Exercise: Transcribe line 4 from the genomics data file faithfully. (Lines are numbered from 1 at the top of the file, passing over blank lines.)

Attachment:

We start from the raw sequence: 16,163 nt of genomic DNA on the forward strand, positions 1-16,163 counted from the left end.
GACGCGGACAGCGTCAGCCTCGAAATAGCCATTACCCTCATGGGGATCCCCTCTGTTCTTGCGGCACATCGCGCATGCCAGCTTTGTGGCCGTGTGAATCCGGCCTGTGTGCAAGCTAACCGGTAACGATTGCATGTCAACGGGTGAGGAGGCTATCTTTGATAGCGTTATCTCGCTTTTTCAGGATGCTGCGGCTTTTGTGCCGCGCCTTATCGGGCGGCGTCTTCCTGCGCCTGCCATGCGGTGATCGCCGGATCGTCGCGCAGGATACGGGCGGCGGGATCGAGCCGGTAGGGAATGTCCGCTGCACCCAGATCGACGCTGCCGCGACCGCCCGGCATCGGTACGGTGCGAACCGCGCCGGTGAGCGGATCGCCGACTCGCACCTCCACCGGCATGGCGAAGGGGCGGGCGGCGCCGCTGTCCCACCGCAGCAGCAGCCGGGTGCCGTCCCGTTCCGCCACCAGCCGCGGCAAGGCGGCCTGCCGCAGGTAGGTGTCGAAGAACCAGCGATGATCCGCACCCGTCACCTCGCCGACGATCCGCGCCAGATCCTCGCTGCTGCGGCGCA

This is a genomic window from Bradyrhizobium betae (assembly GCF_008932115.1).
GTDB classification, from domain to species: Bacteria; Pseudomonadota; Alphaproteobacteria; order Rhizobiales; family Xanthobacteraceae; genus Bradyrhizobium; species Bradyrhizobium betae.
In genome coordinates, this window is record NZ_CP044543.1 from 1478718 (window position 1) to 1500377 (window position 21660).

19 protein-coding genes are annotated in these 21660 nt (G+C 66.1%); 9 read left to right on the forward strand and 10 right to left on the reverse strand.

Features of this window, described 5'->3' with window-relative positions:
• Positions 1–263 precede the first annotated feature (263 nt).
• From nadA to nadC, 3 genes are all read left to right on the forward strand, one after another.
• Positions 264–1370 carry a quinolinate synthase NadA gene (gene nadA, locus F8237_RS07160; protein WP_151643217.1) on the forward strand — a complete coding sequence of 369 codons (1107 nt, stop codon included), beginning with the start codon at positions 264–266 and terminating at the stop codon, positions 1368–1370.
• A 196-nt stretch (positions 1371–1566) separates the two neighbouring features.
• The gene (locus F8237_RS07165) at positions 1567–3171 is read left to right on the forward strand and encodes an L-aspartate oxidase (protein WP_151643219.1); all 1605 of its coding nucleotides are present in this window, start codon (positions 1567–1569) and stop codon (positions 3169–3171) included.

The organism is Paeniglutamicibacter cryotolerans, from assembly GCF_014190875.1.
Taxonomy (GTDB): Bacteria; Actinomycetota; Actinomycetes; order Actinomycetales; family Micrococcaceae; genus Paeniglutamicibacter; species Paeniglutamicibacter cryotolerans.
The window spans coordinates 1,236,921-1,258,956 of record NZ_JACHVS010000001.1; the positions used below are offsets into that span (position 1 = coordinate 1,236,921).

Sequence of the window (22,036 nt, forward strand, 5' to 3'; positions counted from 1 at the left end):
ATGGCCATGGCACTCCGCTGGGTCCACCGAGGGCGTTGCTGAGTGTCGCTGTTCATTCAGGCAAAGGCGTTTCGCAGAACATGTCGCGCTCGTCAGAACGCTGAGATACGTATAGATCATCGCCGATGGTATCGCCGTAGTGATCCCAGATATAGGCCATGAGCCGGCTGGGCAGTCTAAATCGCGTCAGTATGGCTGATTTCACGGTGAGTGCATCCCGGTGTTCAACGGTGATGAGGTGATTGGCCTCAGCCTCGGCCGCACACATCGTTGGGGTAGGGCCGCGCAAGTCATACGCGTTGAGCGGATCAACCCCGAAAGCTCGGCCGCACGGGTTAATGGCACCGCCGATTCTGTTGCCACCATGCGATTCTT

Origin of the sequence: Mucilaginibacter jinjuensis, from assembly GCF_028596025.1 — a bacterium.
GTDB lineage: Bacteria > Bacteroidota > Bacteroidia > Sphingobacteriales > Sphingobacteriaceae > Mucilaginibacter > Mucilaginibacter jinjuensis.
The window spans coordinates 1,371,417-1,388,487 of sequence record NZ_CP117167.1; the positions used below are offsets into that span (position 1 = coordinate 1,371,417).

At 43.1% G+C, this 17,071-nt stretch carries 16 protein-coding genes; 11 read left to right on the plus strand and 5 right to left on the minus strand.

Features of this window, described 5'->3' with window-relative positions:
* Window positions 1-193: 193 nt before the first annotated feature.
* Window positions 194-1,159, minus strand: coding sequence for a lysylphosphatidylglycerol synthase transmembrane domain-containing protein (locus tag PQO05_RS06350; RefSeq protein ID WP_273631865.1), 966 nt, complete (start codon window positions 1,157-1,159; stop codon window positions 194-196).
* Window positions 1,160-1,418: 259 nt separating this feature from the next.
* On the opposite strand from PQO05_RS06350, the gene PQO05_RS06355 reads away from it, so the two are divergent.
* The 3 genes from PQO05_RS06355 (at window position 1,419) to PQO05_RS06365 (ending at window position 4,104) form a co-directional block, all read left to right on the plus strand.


GTDB classification, from domain to species: Bacteria; Pseudomonadota; Alphaproteobacteria; order Rhizobiales; family Xanthobacteraceae; genus Bradyrhizobium; species Bradyrhizobium betae.